Demutskyi Danylo

(17.07.1893 – 7.05.1954)

Danylo Demutskyi was a Ukrainian photographer and cinematographer.

He was born in Okhmativ village, Kyiv Gubernia (today the Uman raion of Cherkasy oblast) to Porfyrii Demutskyi – a doctor and collector of folk music. After graduating from the Second Kyiv Gymnasium in 1911 he entered Saint Volodymyr University of Kyiv to study medicine, before switching to law a year later.

Danylo Demutskyi becomes interested in photography while still in high school. In 1911 he joins the Kyiv Society of Amateur Photographers Daguerre, where he learns various aspects of photography and discovers the monocle lens, which would become his creative calling card. In 1913 he begins participating in exhibitions, making his debut with four landscapes at the All-Russian Exhibition of Photo Artists. After graduating from university (1918) he becomes a professional photographer. In 1921 the All-Ukrainian Academy of Sciences invites him to organize a photography laboratory at the Museum of Anthropology and Ethnography. Next he is approached by the All-Ukrainian History Museum and the Berezil Theater, where he organizes a photography studio and creates a series of photo portraits of the actors. In 1925 he head up the photography laboratory at the Odesa Film Studio and becomes a cameraman in 1926. In 1929 he starts working as a cameraman at the Kyiv Film Studio.

During this time, Demutskyi is awarded a gold medal at the International Exhibition of Modern Decorative and Industrial Arts in Paris. He has exhibitions in Kyiv, Kharkiv, Odesa, Moscow and Leningrad. His works appear in the magazines Vestnik fotografii [Photography Herald], Solntse Rossii [Sun of Russia], Foto dlya vsekh [Photography for Everyone].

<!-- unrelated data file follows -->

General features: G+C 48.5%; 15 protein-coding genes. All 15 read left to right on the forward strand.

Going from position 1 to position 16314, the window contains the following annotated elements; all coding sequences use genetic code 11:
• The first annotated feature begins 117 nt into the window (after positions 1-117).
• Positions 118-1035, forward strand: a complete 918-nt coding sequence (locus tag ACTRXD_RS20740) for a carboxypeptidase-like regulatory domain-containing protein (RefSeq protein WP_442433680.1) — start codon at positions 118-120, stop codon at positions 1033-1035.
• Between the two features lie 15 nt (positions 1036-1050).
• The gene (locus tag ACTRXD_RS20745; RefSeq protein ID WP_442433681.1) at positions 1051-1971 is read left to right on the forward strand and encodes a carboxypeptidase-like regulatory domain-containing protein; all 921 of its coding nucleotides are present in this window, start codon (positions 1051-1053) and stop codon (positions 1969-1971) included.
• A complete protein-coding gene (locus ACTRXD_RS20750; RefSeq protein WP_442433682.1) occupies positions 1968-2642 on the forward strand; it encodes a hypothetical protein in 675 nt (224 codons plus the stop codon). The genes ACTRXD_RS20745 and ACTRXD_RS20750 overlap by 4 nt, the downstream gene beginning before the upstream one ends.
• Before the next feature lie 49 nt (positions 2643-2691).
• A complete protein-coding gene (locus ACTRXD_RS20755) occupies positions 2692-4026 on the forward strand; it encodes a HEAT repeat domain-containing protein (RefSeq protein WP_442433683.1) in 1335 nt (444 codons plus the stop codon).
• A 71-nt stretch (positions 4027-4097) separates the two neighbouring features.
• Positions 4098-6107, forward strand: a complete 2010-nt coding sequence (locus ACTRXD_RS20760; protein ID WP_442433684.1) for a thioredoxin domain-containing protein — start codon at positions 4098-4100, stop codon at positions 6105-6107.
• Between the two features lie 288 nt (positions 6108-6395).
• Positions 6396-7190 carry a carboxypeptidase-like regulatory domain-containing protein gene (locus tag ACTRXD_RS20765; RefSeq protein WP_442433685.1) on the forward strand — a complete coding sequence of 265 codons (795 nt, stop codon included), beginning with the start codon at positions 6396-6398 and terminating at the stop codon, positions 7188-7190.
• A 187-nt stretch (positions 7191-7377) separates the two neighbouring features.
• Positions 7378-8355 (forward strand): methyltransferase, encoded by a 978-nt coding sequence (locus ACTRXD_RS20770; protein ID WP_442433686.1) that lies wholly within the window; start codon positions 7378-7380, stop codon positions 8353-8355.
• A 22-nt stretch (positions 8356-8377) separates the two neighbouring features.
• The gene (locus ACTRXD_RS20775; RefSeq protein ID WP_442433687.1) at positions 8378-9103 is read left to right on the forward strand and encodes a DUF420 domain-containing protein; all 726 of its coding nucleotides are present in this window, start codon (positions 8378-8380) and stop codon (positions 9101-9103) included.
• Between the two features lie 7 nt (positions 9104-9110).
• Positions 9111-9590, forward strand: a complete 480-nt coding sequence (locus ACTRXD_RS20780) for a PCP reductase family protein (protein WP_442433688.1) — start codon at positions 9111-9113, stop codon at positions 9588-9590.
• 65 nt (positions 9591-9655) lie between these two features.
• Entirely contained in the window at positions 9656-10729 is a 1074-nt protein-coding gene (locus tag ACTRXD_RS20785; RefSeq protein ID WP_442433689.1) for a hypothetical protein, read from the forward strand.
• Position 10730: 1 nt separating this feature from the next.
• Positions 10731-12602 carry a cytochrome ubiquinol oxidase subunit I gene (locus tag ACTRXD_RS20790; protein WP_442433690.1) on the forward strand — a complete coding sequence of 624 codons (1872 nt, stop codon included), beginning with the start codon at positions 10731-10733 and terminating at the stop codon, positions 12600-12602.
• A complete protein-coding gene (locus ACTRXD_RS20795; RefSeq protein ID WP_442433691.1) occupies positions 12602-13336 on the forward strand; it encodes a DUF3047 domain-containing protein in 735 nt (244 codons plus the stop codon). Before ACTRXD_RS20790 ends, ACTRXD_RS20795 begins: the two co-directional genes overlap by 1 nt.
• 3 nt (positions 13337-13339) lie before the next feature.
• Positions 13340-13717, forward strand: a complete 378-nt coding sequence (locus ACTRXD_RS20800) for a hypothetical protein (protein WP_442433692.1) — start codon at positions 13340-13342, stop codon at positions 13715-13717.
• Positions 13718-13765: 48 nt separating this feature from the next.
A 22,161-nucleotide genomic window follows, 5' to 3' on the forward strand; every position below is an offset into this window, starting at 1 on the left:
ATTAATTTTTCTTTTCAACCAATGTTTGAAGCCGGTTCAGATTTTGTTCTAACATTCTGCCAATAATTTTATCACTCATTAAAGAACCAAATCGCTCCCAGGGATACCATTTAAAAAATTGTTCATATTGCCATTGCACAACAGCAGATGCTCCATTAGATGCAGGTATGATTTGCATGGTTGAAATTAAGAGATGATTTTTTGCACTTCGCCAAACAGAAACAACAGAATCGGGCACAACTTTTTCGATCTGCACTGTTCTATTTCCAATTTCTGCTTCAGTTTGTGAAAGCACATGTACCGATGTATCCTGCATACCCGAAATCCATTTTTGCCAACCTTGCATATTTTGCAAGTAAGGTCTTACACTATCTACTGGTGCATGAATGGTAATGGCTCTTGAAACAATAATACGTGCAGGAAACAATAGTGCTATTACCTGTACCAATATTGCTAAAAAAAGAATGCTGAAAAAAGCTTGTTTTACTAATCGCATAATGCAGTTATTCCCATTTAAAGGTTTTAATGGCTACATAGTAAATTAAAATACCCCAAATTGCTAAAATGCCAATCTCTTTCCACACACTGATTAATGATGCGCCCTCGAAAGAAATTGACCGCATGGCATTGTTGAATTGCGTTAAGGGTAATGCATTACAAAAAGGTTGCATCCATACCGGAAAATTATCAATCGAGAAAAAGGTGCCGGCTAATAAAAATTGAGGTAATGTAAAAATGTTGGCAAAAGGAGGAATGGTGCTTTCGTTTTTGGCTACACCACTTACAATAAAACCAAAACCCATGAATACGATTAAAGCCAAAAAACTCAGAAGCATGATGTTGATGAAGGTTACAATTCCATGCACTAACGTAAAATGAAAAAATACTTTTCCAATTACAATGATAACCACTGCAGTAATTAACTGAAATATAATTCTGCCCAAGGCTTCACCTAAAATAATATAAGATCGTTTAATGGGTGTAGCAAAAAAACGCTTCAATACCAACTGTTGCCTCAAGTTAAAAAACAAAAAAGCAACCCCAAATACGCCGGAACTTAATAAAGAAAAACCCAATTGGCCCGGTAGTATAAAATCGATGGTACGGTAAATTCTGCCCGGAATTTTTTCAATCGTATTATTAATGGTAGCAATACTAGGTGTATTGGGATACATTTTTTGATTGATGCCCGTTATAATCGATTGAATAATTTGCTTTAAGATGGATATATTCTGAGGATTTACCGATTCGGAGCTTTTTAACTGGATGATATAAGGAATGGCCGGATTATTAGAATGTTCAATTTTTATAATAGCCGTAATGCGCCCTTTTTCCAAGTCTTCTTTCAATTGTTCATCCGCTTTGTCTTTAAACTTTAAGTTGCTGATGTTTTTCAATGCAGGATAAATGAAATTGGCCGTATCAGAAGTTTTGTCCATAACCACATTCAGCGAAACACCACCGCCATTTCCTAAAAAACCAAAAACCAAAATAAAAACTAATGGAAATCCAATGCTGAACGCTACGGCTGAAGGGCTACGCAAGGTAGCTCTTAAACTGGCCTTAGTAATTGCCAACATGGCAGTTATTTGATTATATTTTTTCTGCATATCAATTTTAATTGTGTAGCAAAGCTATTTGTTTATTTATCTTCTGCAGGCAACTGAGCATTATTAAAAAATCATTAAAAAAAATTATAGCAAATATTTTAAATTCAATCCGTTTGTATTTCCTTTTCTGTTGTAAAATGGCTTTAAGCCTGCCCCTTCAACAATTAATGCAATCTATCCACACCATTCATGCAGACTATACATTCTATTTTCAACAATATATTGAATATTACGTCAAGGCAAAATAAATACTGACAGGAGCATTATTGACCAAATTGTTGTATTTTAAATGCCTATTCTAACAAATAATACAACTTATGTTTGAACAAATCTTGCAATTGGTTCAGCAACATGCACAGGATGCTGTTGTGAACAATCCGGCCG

He worked with cameraman Joseph Rona on his first film – Oleksandr Dovzhenko’s Vasia the Reformer (1926) – and went on to film Heorhii Stabovyi’s Fresh Wind and Dovzhenko’s Love’s Berries (1926). Demutskyi’s masterful portraits of the hero and subtle play of light and shadow in Stabovyi’s Two Days (1927) brought him success. In this film, as in Dovzhenko’s Arsenal (1929), the influence of expressionism on his technique can be seen. His greatest camerawork was on Dovzhenko’s Earth, where he showed his skill in using soft optics. Ivan would be his last collaboration with Dovzhenko. While working on the film, Demutskyi was arrested for four months by the State Political Directorate and the director would have to find two cameramen to replace him.

Demutskyi is again arrested in December 1934 on charges of belonging to the Russian All-Military Union and denied the right to live in 15 settlements for three years. The cameraman moves to Tashkent (the only city with film production where he is allowed to live), where he works at the newsreel studio (he is not allowed to work at the feature film studio), shares his experience with local cameramen, and takes photographs. Later he works at the Tashkent Film Studio, where he films the documentary Country of Spring (1940). He plans to return from exile, but is arrested again by the NKVD in early 1938. Danylo Demutskyi returns to Kyiv after 17 months in prison.

During WWII he is evacuated with the studio and ends up back in Tashkent, where he works on Combat Film Collections and films the feature films Nasreddin in Bukhara (directed by Yakov Protazanov, Nabi Gʻaniyev and Roman Tikhomirov (1943)), Takhir and Zukhra (directed by Nabi Gʻaniyev and Yoʻldosh Aʼzamov (1945)), and The Adventures of Nasreddin (directed by Nabi Gʻaniyev (1946)). Through his camerawork he was able to convey the light of Central Asia. After the war he returns to the Kyiv Film Studio and films Borys Barnet’s Secret Agent (1947). This is the first time that he works almost entirely in a pavilion. He films in color for the first time while working on Ihor Savchenko’s Taras Shevchenko (1951), for which the crew would receive a State Stalin Prize. His work on other color films (Volodymyr’s Braun’s In Peaceful Time) would win him an Award for the Best Camera Work at the 6th Karlovy Vary International Film Festival. Tymofii Levchuk’s The Viburnum Grove (1953) would be the master’s last work.